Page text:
Optical characterization methods for hypervelocity impact generated plasma

Placeholder Show Content


The rapid advancement of technology and ease of accessibility to space have introduced a fundamental change in space, allowing globalization of space programs and commercialization of space activities. Consequently, a more congested and competitive space environment introduces new challenges and threats to spacecraft designers, operators, and users in protecting their space assets. Among these threats includes hypervelocity impacts from microparticles in the form of meteoroids and space debris. These microparticles travel at speeds between 11.2 and 72.8 km/s with respect to the Earth and can impact spacecraft forming a small and dense plasma. This plasma can generate a strong optical emission, known as an impact flash, and an electromagnetic pulse (EMP). The impact flash and EMP can lead to spacecraft electrical anomalies when the impacted spacecraft surface (target) carries high electrical potential due to various space weather effects. Two parameters of the impact plasma that strongly determine its behavior and electrical anomaly risk are its temperature and density. To understand the microparticle hypervelocity impact plasma and its associated threat to spacecraft electronics, we need to determine the impact plasma temperature and density under a range of space operating conditions, such as different spacecraft charging conditions. The understanding of hypervelocity impact flash phenomenon and its connection to the impact plasma under these conditions is critical for our knowledge of hypervelocity impact effects and the development of a reliable optical characterization method in predicting impact plasma properties, impact conditions and risks. We establish three objectives to achieve this overarching goal. First, we create an optical method that enables the characterization of the impact plasma using impact flash measurements. Second, we investigate the generation mechanism of the impact flash from the impact plasma. Third, we examine the correlation between the impact flash and impact conditions, such as the impactor mass, impact velocity, target electrical condition, and spacecraft damage risk. In this dissertation, we develop a non-intrusive optical method to study the impact plasma via its continuum optical emission spectrum. This optical method includes a theoretical model and calibrated sensors to characterize the impact plasma. Our theoretical model (Impact Plasma Generated Flash model) is the first of its kind to qualitatively define the temporal stages of the behavior of the impact flash and plasma. This model evaluates the approximate temperature and density of the plasma where the continuum radiation dominates and theorizes the process by which the plasma generates the impact flash. The photometry sensor suite developed in this dissertation consists of three spectral photomultiplier tubes (450, 550, and 600 nm), which enable intensity, spectrum, and geometry measurements of the impact flash. This sensor suite was deployed at a ground-based 3 MV electrostatic dust accelerator and a light gas gun facility. Using this optical characterization method, we demonstrate new results on hypervelocity impacts with various target electrical conditions as a control variable to study the relationship between the impact plasma and impact flash. Our result suggests that the impact flash continuum spectrum was produced by a combination of the following mechanisms: Bremsstrahlung radiation (a more general form of blackbody radiation) due to the acceleration of charged particles via spacecraft surface electrical conditions or thermal motion; Bremsstrahlung radiation due to the oscillating internal electric field; and recombination radiation from the plasma particles. The impact flash was found to emit blackbody radiation in the early time after impact (~800 ns) and evolve from an optically thick continuum emission to an optically thin continuum emission during this time window. Using blackbody and Bremsstrahlung spectra to estimate the plasma density and temperature, we found that an impact velocity range of 15 to 40 km/s yielded average plasma temperatures at signal intensity peaks between 3500 and 8000 K depending on the surface electrical conditions. The initial plasma density and temperature (0.5 - 2 eV) from optical measurements are in good agreement with previous experimental and simulation results of the impact plasma. Thus, these new results are consistent with the existing literature. The strong resemblance between the impact plasma and impact flash expansion geometry, the consistent plasma diffusion process measured by the optical method, and the strong connections between the target electrical condition and the impact flash temperature all suggest that the impact flash originates from the impact plasma. Therefore, this dissertation enables the future use of the impact flash measurements as an assessment tool for impact conditions, impact plasma properties and the risk of spacecraft electrical anomalies.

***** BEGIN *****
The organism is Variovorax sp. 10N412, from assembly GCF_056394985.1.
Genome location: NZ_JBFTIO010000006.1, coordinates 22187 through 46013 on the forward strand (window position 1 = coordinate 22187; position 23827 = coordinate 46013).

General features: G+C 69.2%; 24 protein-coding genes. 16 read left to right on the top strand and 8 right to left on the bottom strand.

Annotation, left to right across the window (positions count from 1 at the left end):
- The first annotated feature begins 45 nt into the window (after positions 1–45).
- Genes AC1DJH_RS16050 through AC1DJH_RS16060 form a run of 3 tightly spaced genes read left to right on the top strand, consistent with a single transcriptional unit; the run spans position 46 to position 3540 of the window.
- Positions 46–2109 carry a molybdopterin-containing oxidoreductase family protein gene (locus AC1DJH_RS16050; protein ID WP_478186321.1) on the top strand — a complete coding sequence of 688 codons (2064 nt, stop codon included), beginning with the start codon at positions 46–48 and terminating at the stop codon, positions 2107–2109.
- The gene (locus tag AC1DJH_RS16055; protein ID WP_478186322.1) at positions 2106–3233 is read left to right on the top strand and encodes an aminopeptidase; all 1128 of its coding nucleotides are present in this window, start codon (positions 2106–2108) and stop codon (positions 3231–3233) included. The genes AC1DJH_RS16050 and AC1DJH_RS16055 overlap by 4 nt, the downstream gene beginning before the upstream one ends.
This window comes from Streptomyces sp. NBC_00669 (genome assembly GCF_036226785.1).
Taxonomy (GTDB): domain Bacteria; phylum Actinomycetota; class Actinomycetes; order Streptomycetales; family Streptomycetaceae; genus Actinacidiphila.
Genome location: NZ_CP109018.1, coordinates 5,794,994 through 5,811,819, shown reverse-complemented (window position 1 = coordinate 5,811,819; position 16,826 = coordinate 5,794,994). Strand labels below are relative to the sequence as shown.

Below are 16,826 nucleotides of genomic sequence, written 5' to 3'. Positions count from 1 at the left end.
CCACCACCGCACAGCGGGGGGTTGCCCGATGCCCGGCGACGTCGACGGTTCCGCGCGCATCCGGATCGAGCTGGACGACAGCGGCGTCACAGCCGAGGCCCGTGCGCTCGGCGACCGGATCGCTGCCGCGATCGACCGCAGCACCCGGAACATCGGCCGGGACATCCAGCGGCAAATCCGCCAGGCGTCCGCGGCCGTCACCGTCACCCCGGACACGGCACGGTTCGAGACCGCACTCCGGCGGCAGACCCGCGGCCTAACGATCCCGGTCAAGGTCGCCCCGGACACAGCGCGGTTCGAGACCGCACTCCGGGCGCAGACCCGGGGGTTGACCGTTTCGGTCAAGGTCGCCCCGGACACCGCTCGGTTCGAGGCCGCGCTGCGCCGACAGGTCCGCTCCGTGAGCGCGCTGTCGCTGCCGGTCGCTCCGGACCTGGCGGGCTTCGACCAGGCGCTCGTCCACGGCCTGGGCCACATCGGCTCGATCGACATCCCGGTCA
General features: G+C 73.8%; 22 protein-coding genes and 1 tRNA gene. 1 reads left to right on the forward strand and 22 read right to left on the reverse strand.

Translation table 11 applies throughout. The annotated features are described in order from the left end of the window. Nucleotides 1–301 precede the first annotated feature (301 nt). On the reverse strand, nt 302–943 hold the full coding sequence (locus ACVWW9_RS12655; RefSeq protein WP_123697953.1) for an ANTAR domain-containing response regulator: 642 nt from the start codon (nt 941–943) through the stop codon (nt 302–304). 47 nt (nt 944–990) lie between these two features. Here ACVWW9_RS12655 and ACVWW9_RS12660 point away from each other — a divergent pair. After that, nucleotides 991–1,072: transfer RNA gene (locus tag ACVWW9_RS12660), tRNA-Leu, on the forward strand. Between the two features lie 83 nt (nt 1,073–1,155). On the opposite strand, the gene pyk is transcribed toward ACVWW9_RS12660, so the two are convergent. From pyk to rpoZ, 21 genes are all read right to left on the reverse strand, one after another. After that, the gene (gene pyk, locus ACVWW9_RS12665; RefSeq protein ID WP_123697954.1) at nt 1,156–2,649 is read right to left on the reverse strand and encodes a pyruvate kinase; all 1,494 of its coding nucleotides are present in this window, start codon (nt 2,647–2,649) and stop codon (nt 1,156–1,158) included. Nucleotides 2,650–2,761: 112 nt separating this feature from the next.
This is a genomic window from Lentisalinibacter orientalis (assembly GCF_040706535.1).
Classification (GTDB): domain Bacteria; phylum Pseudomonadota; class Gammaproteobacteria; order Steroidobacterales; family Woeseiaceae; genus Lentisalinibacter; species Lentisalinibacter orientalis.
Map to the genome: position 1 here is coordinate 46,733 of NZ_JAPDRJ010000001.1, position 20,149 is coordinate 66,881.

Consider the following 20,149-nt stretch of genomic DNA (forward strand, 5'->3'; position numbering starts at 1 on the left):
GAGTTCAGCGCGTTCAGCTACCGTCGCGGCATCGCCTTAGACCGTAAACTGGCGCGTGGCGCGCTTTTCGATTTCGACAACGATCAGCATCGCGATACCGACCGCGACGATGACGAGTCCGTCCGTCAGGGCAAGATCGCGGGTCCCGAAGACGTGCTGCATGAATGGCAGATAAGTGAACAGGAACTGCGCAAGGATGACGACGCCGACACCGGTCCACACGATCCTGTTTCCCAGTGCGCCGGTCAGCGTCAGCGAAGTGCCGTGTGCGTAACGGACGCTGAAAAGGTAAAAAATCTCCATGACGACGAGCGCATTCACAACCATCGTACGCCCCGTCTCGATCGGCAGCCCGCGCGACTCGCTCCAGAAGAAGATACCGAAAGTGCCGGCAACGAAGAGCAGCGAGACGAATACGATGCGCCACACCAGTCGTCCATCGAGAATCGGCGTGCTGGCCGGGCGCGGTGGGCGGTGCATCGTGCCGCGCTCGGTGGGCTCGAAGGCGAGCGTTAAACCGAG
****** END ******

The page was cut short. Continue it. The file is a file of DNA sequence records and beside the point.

Type of resource text
Form electronic resource; remote; computer; online resource
Extent 1 online resource.
Place California
Place [Stanford, California]
Publisher [Stanford University]
Copyright date 2018; ©2018
Publication date 2018; 2018
Issuance monographic
Language English


Author Hew, Ya-Yu
Degree supervisor Close, Sigrid, 1971-
Thesis advisor Close, Sigrid, 1971-
Thesis advisor Cantwell, Brian
Thesis advisor Senesky, Debbie
Degree committee member Cantwell, Brian
Degree committee member Senesky, Debbie
Associated with Stanford University, Department of Aeronautics and Astronautics.


Genre Theses
Genre Text

Bibliographic information

Statement of responsibility Ya-Yu Monica Hew.
Note Submitted to the Department of Aeronautics and Astronautics.
Thesis Thesis Ph.D. Stanford University 2018.
Location electronic resource

Access conditions

© 2018 by Ya-Yu Hew
This work is licensed under a Creative Commons Attribution Non Commercial 3.0 Unported license (CC BY-NC).

Also listed in

Loading usage metrics...